Virgin Media set to hitch a ride on Fujitsu fibres
# Apr 13, 03:47 PM by Chris T
Virgin Media has been linked to a Â£multi-billion project to bring ultra-fast internet access to some of Britain’s broadband-starved rural communities.
Fujitsu plans to build a new network and sell wholesale access to internet service providers. It has been wooing both Talk Talk and Virgin, the UK’s second- and third-biggest consumer broadband suppliers.
The Japanese IT group has announced it hopes to spend up to Â£2 billion on connecting 5 million homes across rural Britain using fibre-optic cables and Cisco network hardware.
The UK Government has made a Â£830 million pot of public funds available to help pay for super-fast broadband access in rural areas that are hard to reach with established technologies and all but impossible to serve commercially with fibre.
Fujitsu hopes to secure Â£500 million from this pot – leaving just Â£330 million up for grabs by the likes of BT, which is already engaged in its own fibre network rollout project.
BT, whose efforts so far have largely focused on bringing fibre to urban areas, responded to Fujitsu’s announcement with a Press release that damned both Fujitsu and Virgin with faint praise, pointing out that Fujitsu had made no firm public commitment about the level of its investment.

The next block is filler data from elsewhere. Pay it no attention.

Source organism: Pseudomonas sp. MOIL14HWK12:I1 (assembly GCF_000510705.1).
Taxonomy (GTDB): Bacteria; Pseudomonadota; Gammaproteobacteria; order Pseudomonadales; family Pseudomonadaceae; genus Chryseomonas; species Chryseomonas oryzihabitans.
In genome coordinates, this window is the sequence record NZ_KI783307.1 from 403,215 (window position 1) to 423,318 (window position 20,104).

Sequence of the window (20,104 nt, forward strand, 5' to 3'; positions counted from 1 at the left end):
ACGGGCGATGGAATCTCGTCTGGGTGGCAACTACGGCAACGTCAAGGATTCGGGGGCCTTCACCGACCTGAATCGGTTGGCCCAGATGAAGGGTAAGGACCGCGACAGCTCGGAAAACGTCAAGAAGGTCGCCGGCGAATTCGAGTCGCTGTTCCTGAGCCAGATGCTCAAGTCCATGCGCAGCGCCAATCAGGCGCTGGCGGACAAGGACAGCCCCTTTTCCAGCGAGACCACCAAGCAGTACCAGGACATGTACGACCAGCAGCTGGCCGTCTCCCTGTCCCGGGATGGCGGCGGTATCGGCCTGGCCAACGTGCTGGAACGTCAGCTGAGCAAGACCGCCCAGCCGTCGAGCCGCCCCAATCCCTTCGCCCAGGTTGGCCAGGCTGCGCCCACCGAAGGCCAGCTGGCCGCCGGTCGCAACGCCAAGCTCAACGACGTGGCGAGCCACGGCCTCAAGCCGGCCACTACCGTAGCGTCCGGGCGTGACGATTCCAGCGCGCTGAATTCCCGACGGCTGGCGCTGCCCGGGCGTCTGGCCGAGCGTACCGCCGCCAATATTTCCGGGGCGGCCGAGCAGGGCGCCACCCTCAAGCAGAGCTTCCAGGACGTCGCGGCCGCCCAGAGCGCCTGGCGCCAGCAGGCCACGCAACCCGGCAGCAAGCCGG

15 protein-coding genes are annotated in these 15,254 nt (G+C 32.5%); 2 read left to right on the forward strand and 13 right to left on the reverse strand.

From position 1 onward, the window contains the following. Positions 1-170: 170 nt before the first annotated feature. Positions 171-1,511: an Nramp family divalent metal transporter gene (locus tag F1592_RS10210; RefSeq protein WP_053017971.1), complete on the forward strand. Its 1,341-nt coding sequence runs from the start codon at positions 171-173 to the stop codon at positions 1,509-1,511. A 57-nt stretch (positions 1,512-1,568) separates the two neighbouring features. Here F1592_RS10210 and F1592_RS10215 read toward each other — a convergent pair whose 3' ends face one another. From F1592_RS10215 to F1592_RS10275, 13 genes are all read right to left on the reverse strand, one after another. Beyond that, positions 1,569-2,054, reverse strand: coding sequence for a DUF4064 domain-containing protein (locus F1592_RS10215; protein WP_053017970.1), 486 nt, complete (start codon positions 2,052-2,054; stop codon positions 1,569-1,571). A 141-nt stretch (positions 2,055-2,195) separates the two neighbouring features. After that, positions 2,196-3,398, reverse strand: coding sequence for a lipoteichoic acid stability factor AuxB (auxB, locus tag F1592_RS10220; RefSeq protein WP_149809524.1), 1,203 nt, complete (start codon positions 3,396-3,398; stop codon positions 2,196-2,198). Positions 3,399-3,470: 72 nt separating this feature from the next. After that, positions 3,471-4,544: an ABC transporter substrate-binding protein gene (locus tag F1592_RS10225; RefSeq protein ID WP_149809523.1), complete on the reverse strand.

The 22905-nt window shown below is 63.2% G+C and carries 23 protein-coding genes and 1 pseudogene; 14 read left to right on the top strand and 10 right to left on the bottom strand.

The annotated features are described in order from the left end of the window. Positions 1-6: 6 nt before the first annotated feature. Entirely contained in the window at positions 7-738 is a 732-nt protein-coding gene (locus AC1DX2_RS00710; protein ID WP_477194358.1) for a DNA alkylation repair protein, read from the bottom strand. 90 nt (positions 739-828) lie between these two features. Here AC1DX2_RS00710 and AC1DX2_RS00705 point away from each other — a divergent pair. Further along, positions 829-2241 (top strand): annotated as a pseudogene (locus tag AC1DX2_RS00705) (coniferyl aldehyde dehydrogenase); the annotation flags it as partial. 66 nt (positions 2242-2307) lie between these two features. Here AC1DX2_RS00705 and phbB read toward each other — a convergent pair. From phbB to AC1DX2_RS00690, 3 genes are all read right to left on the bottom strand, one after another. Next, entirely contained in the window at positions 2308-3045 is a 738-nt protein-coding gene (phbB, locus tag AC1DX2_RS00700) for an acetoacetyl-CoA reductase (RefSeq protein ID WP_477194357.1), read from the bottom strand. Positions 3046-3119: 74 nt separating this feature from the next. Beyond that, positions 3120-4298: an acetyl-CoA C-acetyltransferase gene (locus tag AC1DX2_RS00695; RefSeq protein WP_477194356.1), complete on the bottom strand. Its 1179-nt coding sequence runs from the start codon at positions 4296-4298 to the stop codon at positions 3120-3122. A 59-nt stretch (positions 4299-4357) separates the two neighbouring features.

It also used the opportunity to take another shot at Virgin Media, which BT would like to see compelled to open its own fibre network for competitors to buy wholesale access.
“They do need to be clear that this will be on an open, equal access basis as BT has committed. We do look forward to Virgin confirming that they will open their infrastructure to enable all companies to have the opportunity to invest in a new fibre future,” a spokesman said.
BT recently announced the prices it wants to charge for competitors to utilise its nationwide duct and pole infrastructure after being ordered to do so by OFCOM, the industry regulator.
Fujitsu has said it expects to use BT’s telephone poles and underground ducts when laying its own fibre cables. But unlike BT, which is largely terminating its fibre at street cabinets and using traditional copper wires to reach customers’ homes, Fujitsu aims to run the fibre right up to the customer’s front door.
That would enable ISPs using Fujitsu’s network to deliver blistering speeds of 10 Gigabits or more.
The Communications Minister, Ed Vaizey, welcomed the announcement, calling the collaboration between Fujitsu, Cisco, Virgin and TalkTalk “exactly the sort of ambition and innovation the government wanted to stimulate by removing barriers to broadband roll-out”.